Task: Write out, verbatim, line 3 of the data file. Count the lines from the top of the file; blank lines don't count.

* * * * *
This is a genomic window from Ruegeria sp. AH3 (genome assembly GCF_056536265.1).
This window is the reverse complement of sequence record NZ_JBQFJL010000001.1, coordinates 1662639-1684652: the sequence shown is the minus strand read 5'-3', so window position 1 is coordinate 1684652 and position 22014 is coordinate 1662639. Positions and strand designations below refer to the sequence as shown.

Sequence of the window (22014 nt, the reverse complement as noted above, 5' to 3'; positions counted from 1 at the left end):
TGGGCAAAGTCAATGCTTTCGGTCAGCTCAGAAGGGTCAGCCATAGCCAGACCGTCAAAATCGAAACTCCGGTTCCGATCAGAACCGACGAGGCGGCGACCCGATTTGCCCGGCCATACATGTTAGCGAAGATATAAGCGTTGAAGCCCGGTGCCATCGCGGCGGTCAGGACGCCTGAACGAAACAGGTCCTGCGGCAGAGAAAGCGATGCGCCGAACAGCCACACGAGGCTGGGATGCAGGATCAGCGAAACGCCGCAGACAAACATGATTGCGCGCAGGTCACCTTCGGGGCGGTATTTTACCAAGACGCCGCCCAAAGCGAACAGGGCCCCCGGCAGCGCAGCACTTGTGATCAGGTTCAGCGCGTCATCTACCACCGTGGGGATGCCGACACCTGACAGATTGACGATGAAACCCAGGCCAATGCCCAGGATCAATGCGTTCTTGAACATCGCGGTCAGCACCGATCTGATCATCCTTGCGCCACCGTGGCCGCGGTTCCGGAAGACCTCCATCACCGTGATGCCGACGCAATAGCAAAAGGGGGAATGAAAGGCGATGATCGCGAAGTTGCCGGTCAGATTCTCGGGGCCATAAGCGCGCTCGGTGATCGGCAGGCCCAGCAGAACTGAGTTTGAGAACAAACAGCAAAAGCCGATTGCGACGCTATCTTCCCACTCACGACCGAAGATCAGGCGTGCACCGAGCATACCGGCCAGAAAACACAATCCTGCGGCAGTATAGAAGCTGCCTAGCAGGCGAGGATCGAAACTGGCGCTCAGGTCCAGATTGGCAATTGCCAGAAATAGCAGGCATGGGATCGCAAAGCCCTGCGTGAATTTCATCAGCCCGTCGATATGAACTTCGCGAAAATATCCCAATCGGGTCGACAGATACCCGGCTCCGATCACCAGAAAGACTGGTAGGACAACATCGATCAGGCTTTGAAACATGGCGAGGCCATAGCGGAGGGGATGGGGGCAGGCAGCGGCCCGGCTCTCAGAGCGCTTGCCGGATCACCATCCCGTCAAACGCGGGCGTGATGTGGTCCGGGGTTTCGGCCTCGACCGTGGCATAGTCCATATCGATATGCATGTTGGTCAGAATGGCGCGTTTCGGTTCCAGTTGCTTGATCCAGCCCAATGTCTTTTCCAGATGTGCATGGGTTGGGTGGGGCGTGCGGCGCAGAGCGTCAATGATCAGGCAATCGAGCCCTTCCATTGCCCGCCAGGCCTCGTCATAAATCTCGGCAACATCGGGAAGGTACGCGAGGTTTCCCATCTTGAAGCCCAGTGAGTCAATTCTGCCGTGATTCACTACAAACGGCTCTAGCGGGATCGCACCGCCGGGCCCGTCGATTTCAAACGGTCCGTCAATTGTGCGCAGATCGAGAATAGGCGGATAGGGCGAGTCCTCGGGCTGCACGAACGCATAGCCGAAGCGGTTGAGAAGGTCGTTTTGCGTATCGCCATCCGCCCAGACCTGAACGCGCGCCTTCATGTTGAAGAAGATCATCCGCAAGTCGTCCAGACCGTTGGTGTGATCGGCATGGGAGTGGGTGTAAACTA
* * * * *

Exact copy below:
Sequence of the window (22014 nt, the reverse complement as noted above, 5' to 3'; positions counted from 1 at the left end):